Robert Runyon: Texas Photography’s Best-Kept Secret?
By Laura Marina Boria
Editor’s note: The images in the above slide show have been reproduced courtesy of the Dolph Briscoe Center for American History and the Library of Congress American Memory project. Reporting Texas Photo Editor Martin do Nascimento selected and ordered the pictures to convey the scope and texture of Robert Runyon’s work in South Texas while maintaining Briscoe Center captions.
The history of Texas photography in the early 20th Century features people who had brief careers in the profession while carrying on markedly varied lives. None was perhaps more varied than that of Robert Runyon, a jack-of-all-trades who became a commercial photographer, acclaimed amateur botanist and, in 1941, mayor of Brownsville.
A self-taught photographer, Runyon documented life on the Texas-Mexico border, most notably the tumultuous events surrounding the Mexican Revolution from 1910 to 1920. Today, Runyon’s work is preserved in the Briscoe Center for American History at the University of Texas at Austin but remains little known outside of Texas.
“He was a naturalist. … He was fascinated by what was going on around him and trying to make some record of it,” said Roy Flukinger, curator of photography at UT’s Harry Ransom Center. “You have things like old cars, dogs, neighbors, street scenes, those things he came across in daily life and aimed his camera at. Not all people with cameras do that consistently. He did.”
Arriving in Texas from Kentucky in 1909, Runyon opened a photography studio in Brownsville, where he documented daily life in places such as Brownsville and Matamoros, eventually encompassing everything from family portraits and bullfights to casualties of the Mexican Revolution. Runyon was interested in both the mundane and the dramatic, and distributed many of his photographs on postcards.
“It was a period of time that was a rough go. You had to be tough to survive out there, and it’s interesting to see what a photographer would do in those situations,” Flukinger said.
Runyon’s family donated his photo archives to UT-Austin in 1986 and his personal and business papers in the early 2000s. “They knew there would be the institutional support at the university to preserve them and make sure that people saw the negatives,” said Amy Bowman, photo archivist at the Briscoe Center.
Runyon’s archive contains more than 8,000 photographs, but also negatives, postcards, instructional pamphlets on photography and botany, and business files. In 1998, UT’s Briscoe Center organized an online exhibit of Runyon’s postcards of the Lower Rio Grande Valley and Brownsville.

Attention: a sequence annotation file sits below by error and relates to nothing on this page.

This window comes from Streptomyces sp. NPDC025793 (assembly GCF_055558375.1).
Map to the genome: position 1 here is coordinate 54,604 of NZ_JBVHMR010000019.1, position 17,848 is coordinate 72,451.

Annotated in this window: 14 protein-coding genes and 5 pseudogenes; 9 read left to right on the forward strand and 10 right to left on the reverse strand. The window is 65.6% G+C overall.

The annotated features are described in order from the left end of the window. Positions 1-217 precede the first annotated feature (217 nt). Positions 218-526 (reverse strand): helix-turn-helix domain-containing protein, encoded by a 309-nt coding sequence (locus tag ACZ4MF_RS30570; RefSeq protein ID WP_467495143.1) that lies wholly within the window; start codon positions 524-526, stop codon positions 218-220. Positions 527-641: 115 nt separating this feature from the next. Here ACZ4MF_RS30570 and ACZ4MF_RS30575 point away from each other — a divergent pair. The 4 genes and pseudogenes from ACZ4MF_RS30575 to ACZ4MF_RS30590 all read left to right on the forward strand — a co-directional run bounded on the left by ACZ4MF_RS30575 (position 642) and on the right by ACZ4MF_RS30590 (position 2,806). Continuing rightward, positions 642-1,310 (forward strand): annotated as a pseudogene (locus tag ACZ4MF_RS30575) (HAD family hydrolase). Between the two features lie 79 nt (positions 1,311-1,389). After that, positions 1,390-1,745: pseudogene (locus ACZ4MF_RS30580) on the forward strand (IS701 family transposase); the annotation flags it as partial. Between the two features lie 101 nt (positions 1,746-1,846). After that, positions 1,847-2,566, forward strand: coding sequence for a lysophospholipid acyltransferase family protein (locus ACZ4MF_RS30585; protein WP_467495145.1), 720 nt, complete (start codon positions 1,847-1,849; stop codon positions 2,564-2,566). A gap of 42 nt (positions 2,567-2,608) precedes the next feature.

The Wittliff Collections at Texas State University recently exhibited a postcard entitled “An Execution in Mexico,” which is part of the Mexican border-town postcard collection donated by Susan Toomey Frost in 2013.
“We have about 56 images in our collection by him,” said Carla Ellard, photo archivist at the Wittliff Collections. “It captures a lot of the border conflict at the time. I don’t think anyone else was doing that. He was able to photograph both sides, from Matamoros (Mexico) and Brownsville.”
One of Runyon’s most circulated photos features three Texas Rangers mounted on horseback observing on the ground before them the lassoed bodies of men they had shot during the “Bandit Wars” on the border. Yet Runyon’s work offers a rare glimpse of work and leisure along the South Texas border in the early 1900s, as well.
Runyon used commercial dry plates and glass negatives and experimented with roll film. “That’s probably true of most communities,” Flukinger said. “Photographers who are trying to make a living from photography are going to use the most efficient processes in camera equipment that were available at the time.”
Runyon used view cameras as well as panoramic view cameras, including Korona, Cirkut, Seneca and Century studio cameras. Most of this equipment weighed from 7 to 13 pounds and had to be assembled and disassembled with each use.
Flukinger added that Runyon wasn’t a significant art photographer. “He used it mainly for commercial purposes and in the process made some interesting documentary work that exists of a place and a time that few other photographers were documenting,” he said.
Runyon was truly a man for most seasons. “The border conflict is of course really interesting, but he was also interested in botany. We have not just the negatives he took, which include the images of the plants. He also donated his arboretum, plant samples that he pressed on paper,” Bowman said.
Although not all Runyon’s photography was technically excellent, he was devoted to depicting his part of Texas. “He continued practicing devotion for that decade he was photographing,” Flukinger said. “That’s important probably because of its naturalness. There’s ease about the work, which I find fascinating.”